In part one of this business negotiation series, we shared some of the secrets of great negotiations – tips you can use as you work with ag retailers, lenders and other business partners. Here are five more ideas that can help you get what you need for your farm business.
Start building relationships first. This is one of the biggest mistakes individuals make in regards to farm business negotiations. Find the things you have in common and build trust.
"Any time you can find affinity between the two of you, it builds trust and breaks down barriers," says Eldonna Lewis-Fernandez, a retired Air Force veteran, book author and negotiations expert. Useful information can be gleaned during casual conversation, including what they value in life or what motivates them. If you do this right, you may never need to talk about price because you'll be able to trust that you're getting what you need in either price, service or both.
Flip the discussion. One way to move a negotiation forward is to turn the tables and ask the other party, "What is it you need for us to make this happen?" "This is what we call 'pattern interrupt,' " Fernandez says. "If you make the other side think you care about their success and not just your own, it can go a long way toward getting the deal you want."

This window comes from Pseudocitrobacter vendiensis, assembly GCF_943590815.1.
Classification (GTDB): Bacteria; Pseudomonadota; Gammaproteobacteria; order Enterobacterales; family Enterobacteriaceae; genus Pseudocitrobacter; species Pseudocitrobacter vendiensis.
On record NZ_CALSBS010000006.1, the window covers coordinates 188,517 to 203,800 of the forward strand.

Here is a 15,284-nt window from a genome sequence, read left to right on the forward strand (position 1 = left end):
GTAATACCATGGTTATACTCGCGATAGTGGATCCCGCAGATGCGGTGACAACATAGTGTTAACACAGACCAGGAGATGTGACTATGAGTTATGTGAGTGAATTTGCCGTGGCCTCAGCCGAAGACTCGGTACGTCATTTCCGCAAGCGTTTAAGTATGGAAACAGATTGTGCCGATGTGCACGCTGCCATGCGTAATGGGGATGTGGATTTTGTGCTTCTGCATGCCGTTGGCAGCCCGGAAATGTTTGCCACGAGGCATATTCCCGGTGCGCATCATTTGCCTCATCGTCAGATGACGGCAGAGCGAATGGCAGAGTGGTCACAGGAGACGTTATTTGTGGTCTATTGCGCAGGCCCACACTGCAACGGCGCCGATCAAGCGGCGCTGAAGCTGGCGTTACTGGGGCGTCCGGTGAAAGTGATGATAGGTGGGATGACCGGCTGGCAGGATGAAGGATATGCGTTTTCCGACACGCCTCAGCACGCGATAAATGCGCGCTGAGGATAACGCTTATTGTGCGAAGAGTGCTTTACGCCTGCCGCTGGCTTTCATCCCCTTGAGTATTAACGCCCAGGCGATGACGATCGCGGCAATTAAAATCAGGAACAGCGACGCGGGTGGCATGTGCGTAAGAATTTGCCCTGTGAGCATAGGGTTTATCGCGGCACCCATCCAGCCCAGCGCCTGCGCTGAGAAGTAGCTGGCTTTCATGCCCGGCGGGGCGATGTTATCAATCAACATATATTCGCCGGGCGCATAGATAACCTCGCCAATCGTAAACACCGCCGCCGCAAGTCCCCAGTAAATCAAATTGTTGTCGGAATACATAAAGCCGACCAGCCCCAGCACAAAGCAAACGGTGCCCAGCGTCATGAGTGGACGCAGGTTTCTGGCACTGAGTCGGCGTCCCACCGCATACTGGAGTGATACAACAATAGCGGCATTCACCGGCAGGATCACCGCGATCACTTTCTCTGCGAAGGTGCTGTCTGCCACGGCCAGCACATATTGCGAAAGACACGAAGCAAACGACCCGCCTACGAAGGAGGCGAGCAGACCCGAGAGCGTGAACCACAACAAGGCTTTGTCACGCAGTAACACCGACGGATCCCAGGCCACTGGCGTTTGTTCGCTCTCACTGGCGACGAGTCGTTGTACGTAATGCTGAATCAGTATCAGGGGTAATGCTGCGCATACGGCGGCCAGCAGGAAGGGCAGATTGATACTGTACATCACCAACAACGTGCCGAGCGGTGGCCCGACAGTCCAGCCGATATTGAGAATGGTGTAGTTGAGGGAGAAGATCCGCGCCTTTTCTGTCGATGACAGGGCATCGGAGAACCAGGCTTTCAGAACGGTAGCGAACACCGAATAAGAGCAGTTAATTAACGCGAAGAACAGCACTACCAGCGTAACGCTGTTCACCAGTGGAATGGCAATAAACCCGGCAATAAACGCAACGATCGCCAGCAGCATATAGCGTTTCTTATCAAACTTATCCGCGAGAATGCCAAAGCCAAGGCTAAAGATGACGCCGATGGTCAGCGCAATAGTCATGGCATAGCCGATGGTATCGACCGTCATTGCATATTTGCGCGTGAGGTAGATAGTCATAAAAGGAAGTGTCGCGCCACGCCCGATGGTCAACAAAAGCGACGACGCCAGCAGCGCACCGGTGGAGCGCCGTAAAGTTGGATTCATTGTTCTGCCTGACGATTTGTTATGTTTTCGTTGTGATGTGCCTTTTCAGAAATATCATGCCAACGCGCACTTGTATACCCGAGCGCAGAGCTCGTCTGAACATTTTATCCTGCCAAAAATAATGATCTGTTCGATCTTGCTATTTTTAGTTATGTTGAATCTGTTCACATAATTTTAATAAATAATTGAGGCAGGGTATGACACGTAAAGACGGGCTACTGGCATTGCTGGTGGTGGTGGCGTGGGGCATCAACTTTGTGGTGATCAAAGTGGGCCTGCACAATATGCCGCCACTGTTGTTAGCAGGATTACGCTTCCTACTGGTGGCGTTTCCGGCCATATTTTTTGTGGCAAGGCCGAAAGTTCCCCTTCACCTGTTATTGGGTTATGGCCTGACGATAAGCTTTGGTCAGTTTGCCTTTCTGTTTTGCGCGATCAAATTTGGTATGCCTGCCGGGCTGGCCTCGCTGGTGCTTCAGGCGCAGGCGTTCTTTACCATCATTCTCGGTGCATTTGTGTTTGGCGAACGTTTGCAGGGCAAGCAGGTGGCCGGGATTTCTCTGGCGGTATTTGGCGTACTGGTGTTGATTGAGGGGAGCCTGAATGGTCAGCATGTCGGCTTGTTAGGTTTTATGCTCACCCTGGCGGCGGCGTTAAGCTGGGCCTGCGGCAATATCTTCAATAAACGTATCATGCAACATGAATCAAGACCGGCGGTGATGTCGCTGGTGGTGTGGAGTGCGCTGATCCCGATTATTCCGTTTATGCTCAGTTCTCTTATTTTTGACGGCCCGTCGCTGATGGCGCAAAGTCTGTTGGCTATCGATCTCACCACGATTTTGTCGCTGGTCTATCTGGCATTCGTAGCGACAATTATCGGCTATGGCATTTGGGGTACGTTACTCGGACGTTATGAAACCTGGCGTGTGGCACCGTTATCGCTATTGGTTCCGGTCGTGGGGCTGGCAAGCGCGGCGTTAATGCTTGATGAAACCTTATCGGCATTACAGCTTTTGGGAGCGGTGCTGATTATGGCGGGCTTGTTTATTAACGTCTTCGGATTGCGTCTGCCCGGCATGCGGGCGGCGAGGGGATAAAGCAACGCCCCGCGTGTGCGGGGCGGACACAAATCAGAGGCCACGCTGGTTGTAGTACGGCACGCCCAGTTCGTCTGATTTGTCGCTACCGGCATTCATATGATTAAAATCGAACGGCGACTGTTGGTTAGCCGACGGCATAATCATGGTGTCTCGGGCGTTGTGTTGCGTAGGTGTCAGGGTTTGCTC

'How about I throw that in?' You may have underused assets that can be part of a deal, such as underused labor during winter. Offer to plow a retailer's parking lot all winter in exchange for a discount on seed.
Don't talk too much. Talking too much is a surefire way to kill a deal. Never underestimate the power of silence. When discussing a deal, if you simply stop talking and get comfortable with the awkwardness of silence, your ability to win your argument or a get concession in the negotiation increases significantly.
Get it in writing. Consult with a contracts attorney to review contractual documents or any that require a signature. The purpose of a written agreement or contract is to provide protection for both sides and alleviate any ambiguity of terms, says Fernandez. "Myriad problems can occur when the terms of a deal are not put in writing because what you think the other party said and what they think you said can be two different things. Documenting the agreement eliminates such perception problems and protects the interests of all parties involved."